Color! Color is the element of art that is produced when light, striking an object, is reflected back to the eye.
Three Properties of Color Hue: The name given to a color (red, blue, etc.)
Three Properties of Color Intensity: The strength and vividness of a color
Three Properties of Color Value: The lightness or darkness of a color
Additive color wheel Primary Red, Green, Blue Secondary Cyan, Yellow, Magenta * Televisions * Computer monitors
Subtractive color wheel Primary Cyan, Magenta, Yellow Secondary Red, Blue, Green * Printing * Photographs
The Color Wheel 12 Stage Color Wheel
Primary Colors In the RYB (or subtractive) color model, the primary colors are red, yellow and blue. Red Yellow Blue
Secondary Colors The three secondary colors (orange, green and violet) are created by mixing two primary colors. Orange Green Violet
Intermediate/Tertiary Colors Another six intermediate or tertiary colors are created by mixing primary and secondary colors. Red-Orange Yellow-Green Blue-Green Red-Violet Yellow-Orange Blue-Violet
Warm and Cool Colors Warm Colors are associated with warm things such as sunshine or fire. They are vivid and energetic, and tend to advance in space. Cool Colors are associated with cool things such as ice, snow, water and grass. They give an impression of calm, and create a soothing impression.
Tints, Shades and Tones Terms are often used incorrectly, although they describe fairly simple color concepts. Tints • If a color is made lighter by adding white, the result is called a tint.
Shades • If black is added, the darker version is called a shade.
Tones • If the complement is added, the result is a tone.
Monochromatic Colors Monochromatic color scheme means “One Color”. It is a color scheme that uses only one hue and all the values (tints and shades) of that hue.
Complementary Colors These are colors that are opposite each other on the Color Wheel • Red and green • Yellow and violet • Blue and orange
Analogous Colors Analogous colors are colors that sit side by side on the Color Wheel and have a common hue.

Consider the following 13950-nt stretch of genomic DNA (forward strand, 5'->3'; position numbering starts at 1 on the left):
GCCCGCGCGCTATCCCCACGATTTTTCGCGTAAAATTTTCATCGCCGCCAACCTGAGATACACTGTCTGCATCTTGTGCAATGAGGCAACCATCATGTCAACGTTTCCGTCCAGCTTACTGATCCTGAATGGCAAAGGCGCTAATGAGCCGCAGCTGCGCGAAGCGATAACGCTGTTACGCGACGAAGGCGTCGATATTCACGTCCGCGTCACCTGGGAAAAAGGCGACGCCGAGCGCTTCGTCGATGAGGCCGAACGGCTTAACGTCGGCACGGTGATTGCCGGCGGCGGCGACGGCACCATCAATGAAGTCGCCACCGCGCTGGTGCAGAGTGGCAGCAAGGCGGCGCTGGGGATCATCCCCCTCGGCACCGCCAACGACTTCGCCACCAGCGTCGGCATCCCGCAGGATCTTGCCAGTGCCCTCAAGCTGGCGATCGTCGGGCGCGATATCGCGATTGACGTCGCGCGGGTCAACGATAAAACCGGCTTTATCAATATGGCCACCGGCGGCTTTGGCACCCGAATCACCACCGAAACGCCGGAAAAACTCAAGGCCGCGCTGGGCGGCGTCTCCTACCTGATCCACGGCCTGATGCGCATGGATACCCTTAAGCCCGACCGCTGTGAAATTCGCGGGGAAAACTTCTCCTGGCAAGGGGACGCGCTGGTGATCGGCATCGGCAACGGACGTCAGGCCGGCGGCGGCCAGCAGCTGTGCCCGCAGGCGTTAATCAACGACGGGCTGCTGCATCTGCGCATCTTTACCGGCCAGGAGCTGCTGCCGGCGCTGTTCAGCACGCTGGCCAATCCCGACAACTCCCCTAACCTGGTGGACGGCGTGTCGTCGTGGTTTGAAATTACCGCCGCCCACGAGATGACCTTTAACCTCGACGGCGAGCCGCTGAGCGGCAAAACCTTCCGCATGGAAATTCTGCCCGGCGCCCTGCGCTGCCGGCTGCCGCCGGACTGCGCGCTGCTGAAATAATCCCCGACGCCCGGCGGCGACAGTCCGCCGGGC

Split Complementary Colors Split Complementary color scheme is a combination of one hue plus the hues on each side of it’s complement.
Triadic colors A triadic color scheme uses colors that are evenly spaced around the color wheel.
Triadic color schemes tend to be quite vibrant, even if you use pale or unsaturated versions of your hues. To use a triadic harmony successfully, the colors should be carefully balanced - let one color dominate and use the two others for accent.
Color You should have 8 definitions… now is time to add color. • COLOR: definition & color wheel • Primary, Secondary, Tertiary, Warm & Cool • Tints, Shades, Tones • Monochromatic • Complementary • Split-Complementary • Analogous • Triadic
Zentangle Colors What is a Zentangle? • Miniature pieces of unplanned, abstract art created in a very structured method from a series of repetitive patterns on a square paper tile. • The process is a form of “artistic meditation” as one becomes completely engrossed in making each pattern, deliberately focusing on “one stroke at a time”. • The creativity options and pattern combinations are boundless. And anyone can do it successfully!
Zentangle How To Create a Border • Using a pencil, draw a border around the square of paper, about a ¼” from the edge as shown. • Do it freehand and let it be 'rough'.
Zentangle How To Draw a ‘String’ • Draw a light random line within the border • Can be anything but keep it simple. • Aim to create areas in which to doodle. • Experiment until you get something you are happy with.
Zentangle How To Fill Your Zentangle • Begin to fill the shapes made by your string. • While doing this you s can listen to some music. • These simple patterns you are creating are called 'tangles'.
Zentangle How To • Keep going. Don't worry about patterns, as you do more, the next pattern seems to suggest itself. • You can work up to the border, however, you don't have to – leaving white space can work well too.